contribut[io]ns to his h[ou]se dur[in]g th[i]s week – he s[ai]d the the soc[iet]y’s funds were sadly
‘hampered’, b[u]t th[a]t tho[ugh] they c[oul]d n[o]t do all the good they wish[e]d yet still m[u]ch was
done, and good w[a]s progressive, and gr[ea]t talk[e]d of the ‘Efforts adopt[e]d’ by the
soc[iet]y – his serm[o]n n[o]t ver[y] interest[in]g – ho[me] at 12 3/4 – walk[e]d on the boulev[ar]d 55 min[ute]s fr[om] 1 5/··
to 2 – three turns – th[e]n 3/4 h[ou]r wand[erin]g ab[ou]t the frozen market, th[a]t is, the gr[ea]t mark[e]t
for provis[io]ns – all the count[r]y peop[le] th[e]re today being the last of Carême, of
fast[in]g – a crowd[e]d busy scene – all buy[in]g for tomor[row] th[ei]r Xmas [Christmas] day – ho[me] at
[N] 2 56/·· - walk[e]d ab[ou]t the r[oo]ms fr[om] 3 to 4 – th[e]n kind no[te] fr[om] c[ount]ess A[lexandrine] Panin ask[in]g us to go
[N] th[i]s ev[enin]g at six sans cérémonie – a child[re]n’s p[ar]ty – wr[ote] b[a]ck n[o]t to exp[ec]t us bec[ause] engag[e]d
b[u]t if we h[a]d a lit[tle] whi[le] to spare bet[ween] 6 and half past ten, we w[oul]d say how do
you do – th[e]n wr[ote] the ab[o]v[e] of today till now 4 50/·· - din[ner] ord[ere]d at 5 1/2 –
Empal[in]g vid. [vide: see] last p[age] and vid. [vide: see] Mouraviev p[age] 310. ‘A Khiva . . . . .
le pal dont on y fait usage est un pieu à pointe peu Effilée,
a fin qu’il ne tue pas sur-le-champ le patient. On commence
par lui lier les bras & jambes en croix, et quand l’instrument
a pénétré assez avant dans ses Entrailles, on lui délie les members
a fin d’augmenter ses souffrances par les mouvemens que lui font
faire ses douleurs; il reste quelquefois jusqu’à quarante-huit heures
dans cette affreuse posit[io]n, et ne meurt que quand le pieu penetrant
à l’Exterieur, sort près de Épaules, de la nuque ou de quelqu’
autre partie du dos.’ –
[In Khiva . . . . .
the pallet which is used therein is a stake with a slightly tapered point
so that it does not kill the patient immediately. We begin
by linking his arms and legs crosswise, and when the instrument
has penetrated far into his bowels, we untie his limbs
in order to increase his sufferings by the movements that
make him hurt more; sometimes he stays forty eight hours
in this awful position, and he dies only when the penetrating stake
comes out, comes out near the shoulders, the nape of the neck or whatever
other part of the back.’ –
h[a]d just wri[tten] so far now at 5 1/4 and din[ner] in ab[ou]t 1/2 h[ou]r – H[a]d Larne (coiff[e]d us b[o]th) at 6 1/2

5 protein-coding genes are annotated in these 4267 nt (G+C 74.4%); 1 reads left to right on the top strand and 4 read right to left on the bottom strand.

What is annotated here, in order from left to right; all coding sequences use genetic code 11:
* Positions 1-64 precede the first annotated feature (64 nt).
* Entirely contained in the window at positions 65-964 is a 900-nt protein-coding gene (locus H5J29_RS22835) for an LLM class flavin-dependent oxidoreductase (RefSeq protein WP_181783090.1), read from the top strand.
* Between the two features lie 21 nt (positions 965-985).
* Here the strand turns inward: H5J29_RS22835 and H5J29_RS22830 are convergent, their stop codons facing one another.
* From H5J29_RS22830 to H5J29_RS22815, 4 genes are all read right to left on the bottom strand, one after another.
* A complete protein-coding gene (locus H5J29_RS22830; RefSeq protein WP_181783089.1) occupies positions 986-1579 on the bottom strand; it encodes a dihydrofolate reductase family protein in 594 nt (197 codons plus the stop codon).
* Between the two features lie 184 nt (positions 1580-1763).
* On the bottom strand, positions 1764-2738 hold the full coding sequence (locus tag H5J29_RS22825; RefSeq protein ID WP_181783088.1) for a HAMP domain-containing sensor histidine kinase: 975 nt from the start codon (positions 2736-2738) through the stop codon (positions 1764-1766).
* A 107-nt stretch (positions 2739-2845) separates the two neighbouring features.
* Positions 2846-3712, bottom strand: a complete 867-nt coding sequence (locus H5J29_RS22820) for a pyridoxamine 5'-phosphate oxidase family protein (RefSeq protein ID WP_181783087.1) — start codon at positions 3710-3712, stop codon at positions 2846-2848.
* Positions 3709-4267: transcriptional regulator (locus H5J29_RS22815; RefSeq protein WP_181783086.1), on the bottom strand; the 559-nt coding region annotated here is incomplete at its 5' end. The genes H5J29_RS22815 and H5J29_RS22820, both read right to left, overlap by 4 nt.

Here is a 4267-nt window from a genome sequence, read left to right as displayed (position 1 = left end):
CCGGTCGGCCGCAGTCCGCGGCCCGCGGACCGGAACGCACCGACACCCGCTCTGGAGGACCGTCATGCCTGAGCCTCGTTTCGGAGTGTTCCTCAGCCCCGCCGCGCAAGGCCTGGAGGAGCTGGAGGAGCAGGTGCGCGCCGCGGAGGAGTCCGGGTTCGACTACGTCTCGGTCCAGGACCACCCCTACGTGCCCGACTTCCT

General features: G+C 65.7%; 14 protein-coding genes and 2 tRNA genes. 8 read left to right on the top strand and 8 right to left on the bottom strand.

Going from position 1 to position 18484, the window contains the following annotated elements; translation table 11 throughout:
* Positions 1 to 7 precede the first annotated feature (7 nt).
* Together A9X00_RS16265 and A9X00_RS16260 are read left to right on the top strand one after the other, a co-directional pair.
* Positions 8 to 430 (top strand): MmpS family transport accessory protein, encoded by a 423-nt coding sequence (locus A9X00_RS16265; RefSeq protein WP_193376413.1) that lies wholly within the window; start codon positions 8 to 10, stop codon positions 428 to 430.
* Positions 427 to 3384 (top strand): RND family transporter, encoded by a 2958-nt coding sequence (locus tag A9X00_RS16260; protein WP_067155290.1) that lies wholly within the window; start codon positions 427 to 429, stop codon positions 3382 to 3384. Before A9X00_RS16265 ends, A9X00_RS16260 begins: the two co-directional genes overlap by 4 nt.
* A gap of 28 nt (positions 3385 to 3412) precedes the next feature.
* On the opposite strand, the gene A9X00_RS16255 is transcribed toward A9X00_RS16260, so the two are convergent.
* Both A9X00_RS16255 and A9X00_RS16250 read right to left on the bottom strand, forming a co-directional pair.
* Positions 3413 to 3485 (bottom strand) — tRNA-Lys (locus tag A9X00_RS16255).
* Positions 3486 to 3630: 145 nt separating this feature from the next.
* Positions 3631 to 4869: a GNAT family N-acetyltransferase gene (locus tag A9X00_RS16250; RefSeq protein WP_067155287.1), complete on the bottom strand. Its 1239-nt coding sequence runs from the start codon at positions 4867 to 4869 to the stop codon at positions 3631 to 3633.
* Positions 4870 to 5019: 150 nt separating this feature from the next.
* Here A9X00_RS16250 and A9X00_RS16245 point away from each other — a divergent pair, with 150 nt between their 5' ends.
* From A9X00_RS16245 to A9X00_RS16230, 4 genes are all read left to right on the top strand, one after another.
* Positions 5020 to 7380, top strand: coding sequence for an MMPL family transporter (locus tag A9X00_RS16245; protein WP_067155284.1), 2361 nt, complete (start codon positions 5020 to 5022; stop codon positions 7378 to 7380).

at 7 50/·· (8 5/·· by the Howard clock) dr[ove] to pr[ince]ss Olga Dolgorouky – ill – c[oul]d n[o]t rec[eive] tonight –
th[e]n to C[ount]ess A[lexandrine] Panin – the child[re]n’s ball over –
short[l]y go[in]g to ha[ve] pray[e]rs – a few peop[le] th[e]re – coup[le] of lad[ie]s and coup[le] of gents – 1 p[ai]r
w[e]nt away bef[ore] us – w[a]s the remain[in]g gent[leman] the Eng[lish] Ex-attorney now here for
the wint[e]r? ho[me] at 8 1/2 – tea at 9 in 1/2 h[ou]r – h[a]d Grotza and all done at 10 – bed and all
br[ou]ght (as for the last few nights) int[o] the salon – th[e]n r[ea]ding the 3 last papers lent us by
Mr. Camidge the St. James’ Chron[icle] vid. [vide: see] th[a]t fr[om] Nov[embe]r 12 to 14. p[age] 1 col[umn] 6. a pat[en]t grant[e]d
[along left side of page: Aust[ria]n
in Aust[ri]a for an invent[io]n to rend[e]r wat[e]r-proof all descript[io]ns of cott[o]nm wooll[e]n,
and lin[e]n stuffs, by means of wax and cert[ai]n oily subst[an]ces – will prob[abl]y be useful
for wear[in]g appar[e]l – will supersede leath[e]r – be cheap[e]r –
p[age] 3 col[umn] 2 ord[ere]d by the Lords of the Treas[ur]y th[a]t all let[ter]s on and aft[e]r 5 Dec[embe]r last
n[o]t Exceed[in]g 1/2 oz. [ounce] pay one postage = 4 d. [pence]
D[itt]o 1 oz. [ounce] - two postages = 8 d. [pence]
D[itt]o 2 oz. [ounces] - four postages = 1/4
D[itt]o 3 oz. [ounces] - six postages = 2 /. [shillings]
[along left side of page: Postage regulat[io]ns]
and so on add[in]g two postages for ev[er]y oz. [ounce] up to 16 oz. [ounces] bey[on]d w[hi]ch no pack[e]t subj[ec]t
to post[a]ge shall be rec[eive]d all single postages bef[ore] exceed[in]g 4 d [pence] to be reduc[e]d to
4 d [pence] ‘infer[io]r rates to rem[ai]n undisturb[e]d, b[u]t the let[ter]s to be charg[e]d by w[ei]ght
‘all let[ter]s and packages exceed[in]g the w[ei]ght of one oz. [ounce] to be pre-p[ai]d and deliv[ere]d in at the wind[ow] –
‘if n[o]t so prep[ai]d and deliv[ere]d, to be charg[e]d doub[le] post[a]ge
‘For[ei]gn let[ter]s and pack[e]t let[ter]s will be charg[e]d accord[in]g to the preced[in]g scale of w[ei]ghts
‘Let[ter]s to and fr[om] Brit[ish] W[est] Ind[ie]s to be charg[e]d 1 /. [shilling] p[e]r single rate; the sa[me] charge
‘to attach to let[ter]s fr[om] and to Gibralt[a]r, Malta, and the Ion[ia]n Isles convey[e]d by
‘pack[e]t, and n[o]t Transmitt[e]d thro[ugh] Fr[an]ce.’
The quest[io]n of rates on for[ei]gn let[ter]s reserv[e]d for fut[ure] consid[eratio]n – for[ei]gn pow[e]rs to
be communicat[e]d w[i]th in the hope th[a]t they will ma[ke] a correspond[in]g reduct[io]n
in th[ei]r charges on let[ter]s to and fr[om] Eng[lan]d.
‘All ship let[ter]s bet[ween] p[ar]ts of the Unit[e]d K[ing]d[o]m, include[in]g the Channel Isl[an]ds and the Isle
of Man, to be charg[e]d by w[ei]ght and accord[in]g to the rates chargeab[le] on inl[an]d let[ter]s
‘Oth[e]r ship let[ter]s to be charg[e]d by w[ei]ght, accord[in]g to the forego[in]g scale, the single
‘sea postage remain[in]g as at pres[en]t, and the inland rate being regulat[e]d as
‘for inland let[ter]s
Lond[on] District Post, includ[in]g 2 d. [pence] and 3 d. [pence] deliv[er]y
‘All let[ter]s n[o]t exceed[in]g 1/2 oz. [ounce], provid[e]d the post[a]ge be prep[ai]d, to be charg[e]d 1 d. [pence]
‘the 2 d. [pence] charge on gen[era]l post let[ter]s deliv[ere]d in Lond[on] dist[ric]t to cease.
‘no furth[e]r alterat[io]n to be made in the charges leviable in the Lond[on] District post.’
no alterat[io]n made w[i]th resp[ec]t to ‘newspap[e]rs frank[e]d let[ter]s, or parliament[ar]y pap[e]rs, w[hi]ch will
‘still contin[ue] to enjoy the sa[me] privileges, and be subj[ec]t to the sa[me] charges, as at present.’